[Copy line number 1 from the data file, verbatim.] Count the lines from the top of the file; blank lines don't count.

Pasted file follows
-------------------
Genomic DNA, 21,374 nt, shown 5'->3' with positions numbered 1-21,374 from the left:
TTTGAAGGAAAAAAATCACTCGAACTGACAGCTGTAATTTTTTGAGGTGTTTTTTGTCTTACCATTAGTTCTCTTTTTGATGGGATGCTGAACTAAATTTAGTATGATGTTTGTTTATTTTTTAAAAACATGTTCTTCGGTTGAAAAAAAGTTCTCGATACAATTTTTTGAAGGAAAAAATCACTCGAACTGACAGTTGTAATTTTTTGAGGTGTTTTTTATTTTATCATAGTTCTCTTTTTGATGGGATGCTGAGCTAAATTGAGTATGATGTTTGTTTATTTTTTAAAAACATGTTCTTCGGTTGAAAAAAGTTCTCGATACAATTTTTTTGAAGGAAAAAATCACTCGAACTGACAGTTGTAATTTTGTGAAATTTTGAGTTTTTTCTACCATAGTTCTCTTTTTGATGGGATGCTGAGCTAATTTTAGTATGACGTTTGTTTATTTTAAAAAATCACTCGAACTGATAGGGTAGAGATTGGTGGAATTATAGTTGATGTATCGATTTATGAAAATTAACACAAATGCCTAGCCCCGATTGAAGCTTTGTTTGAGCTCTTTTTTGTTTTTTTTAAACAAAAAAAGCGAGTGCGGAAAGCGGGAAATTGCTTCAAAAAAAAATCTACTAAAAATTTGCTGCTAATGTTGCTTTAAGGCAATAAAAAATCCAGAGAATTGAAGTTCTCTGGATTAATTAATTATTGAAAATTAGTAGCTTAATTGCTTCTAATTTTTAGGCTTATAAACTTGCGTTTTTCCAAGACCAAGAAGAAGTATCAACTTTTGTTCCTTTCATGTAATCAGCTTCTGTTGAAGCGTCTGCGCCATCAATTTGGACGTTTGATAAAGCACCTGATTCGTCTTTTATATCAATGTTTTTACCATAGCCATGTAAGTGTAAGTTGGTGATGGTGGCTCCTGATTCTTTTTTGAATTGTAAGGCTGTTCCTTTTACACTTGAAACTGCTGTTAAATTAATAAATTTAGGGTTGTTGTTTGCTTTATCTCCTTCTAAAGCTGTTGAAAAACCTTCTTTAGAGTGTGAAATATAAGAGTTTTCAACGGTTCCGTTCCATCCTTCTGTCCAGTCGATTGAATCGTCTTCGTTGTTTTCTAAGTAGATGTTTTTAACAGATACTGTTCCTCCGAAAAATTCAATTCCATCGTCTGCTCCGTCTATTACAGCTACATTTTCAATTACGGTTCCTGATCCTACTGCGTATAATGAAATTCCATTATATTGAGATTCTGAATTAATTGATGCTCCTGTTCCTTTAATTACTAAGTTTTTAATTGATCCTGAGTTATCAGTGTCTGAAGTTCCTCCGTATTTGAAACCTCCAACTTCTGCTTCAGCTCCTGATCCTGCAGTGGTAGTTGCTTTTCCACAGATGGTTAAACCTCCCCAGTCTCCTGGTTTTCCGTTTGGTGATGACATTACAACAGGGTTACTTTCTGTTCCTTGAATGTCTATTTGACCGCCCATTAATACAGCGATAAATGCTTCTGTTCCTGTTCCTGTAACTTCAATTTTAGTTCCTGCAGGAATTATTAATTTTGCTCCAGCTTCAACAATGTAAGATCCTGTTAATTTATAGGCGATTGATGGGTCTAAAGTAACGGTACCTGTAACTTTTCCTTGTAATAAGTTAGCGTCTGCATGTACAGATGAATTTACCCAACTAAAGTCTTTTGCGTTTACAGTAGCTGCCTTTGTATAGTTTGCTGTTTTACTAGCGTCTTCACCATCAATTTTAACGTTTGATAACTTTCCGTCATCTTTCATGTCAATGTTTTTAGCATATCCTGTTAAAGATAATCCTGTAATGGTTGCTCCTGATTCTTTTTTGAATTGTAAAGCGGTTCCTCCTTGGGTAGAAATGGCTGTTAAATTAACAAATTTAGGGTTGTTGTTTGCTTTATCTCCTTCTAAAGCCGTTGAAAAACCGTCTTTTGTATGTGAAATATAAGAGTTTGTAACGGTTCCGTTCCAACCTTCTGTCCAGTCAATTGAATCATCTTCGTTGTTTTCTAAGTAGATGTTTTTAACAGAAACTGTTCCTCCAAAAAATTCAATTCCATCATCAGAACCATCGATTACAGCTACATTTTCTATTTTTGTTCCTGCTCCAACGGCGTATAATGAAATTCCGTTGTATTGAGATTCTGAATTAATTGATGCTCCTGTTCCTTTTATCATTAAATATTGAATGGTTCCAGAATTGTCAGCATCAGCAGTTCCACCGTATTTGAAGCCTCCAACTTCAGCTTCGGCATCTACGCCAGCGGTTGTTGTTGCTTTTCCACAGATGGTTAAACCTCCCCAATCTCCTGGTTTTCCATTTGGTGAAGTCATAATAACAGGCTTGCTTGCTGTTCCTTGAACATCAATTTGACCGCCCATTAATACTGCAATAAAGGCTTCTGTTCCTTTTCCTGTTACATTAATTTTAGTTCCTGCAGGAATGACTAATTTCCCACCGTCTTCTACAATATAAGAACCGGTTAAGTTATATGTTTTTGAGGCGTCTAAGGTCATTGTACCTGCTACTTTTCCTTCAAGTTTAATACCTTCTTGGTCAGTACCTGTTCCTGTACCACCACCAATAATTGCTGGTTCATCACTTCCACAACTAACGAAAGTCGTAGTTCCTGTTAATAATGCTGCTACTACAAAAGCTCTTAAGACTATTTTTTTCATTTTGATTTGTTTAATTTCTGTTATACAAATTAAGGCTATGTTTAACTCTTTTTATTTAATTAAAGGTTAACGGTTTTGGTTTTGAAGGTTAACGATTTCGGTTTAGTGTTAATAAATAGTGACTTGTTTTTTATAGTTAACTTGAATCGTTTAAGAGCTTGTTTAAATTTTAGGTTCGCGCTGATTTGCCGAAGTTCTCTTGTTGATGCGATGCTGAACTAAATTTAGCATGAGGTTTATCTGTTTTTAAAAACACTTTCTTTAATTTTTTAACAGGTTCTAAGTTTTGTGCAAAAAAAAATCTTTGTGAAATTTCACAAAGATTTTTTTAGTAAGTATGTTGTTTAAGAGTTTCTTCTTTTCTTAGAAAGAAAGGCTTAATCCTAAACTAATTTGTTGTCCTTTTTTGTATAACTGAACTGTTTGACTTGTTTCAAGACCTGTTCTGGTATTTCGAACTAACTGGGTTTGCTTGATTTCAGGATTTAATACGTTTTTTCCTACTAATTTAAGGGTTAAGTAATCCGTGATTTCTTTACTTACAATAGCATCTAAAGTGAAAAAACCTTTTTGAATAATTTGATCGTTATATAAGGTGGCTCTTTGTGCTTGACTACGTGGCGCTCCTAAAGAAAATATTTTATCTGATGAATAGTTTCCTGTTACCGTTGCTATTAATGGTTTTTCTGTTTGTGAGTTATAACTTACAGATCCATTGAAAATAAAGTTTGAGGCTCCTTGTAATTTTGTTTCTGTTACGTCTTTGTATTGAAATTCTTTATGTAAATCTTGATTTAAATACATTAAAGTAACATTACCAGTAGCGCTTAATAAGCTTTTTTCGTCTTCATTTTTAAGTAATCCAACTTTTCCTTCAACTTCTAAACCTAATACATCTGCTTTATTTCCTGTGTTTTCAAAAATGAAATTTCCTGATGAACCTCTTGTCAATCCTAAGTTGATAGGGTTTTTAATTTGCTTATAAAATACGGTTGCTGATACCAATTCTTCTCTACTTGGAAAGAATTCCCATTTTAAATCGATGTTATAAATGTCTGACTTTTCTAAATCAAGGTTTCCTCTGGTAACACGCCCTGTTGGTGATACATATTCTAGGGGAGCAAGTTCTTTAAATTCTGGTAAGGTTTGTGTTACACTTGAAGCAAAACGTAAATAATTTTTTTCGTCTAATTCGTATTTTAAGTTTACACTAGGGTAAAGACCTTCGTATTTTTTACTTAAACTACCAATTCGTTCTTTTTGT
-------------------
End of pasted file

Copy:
Genomic DNA, 21,374 nt, shown 5'->3' with positions numbered 1-21,374 from the left: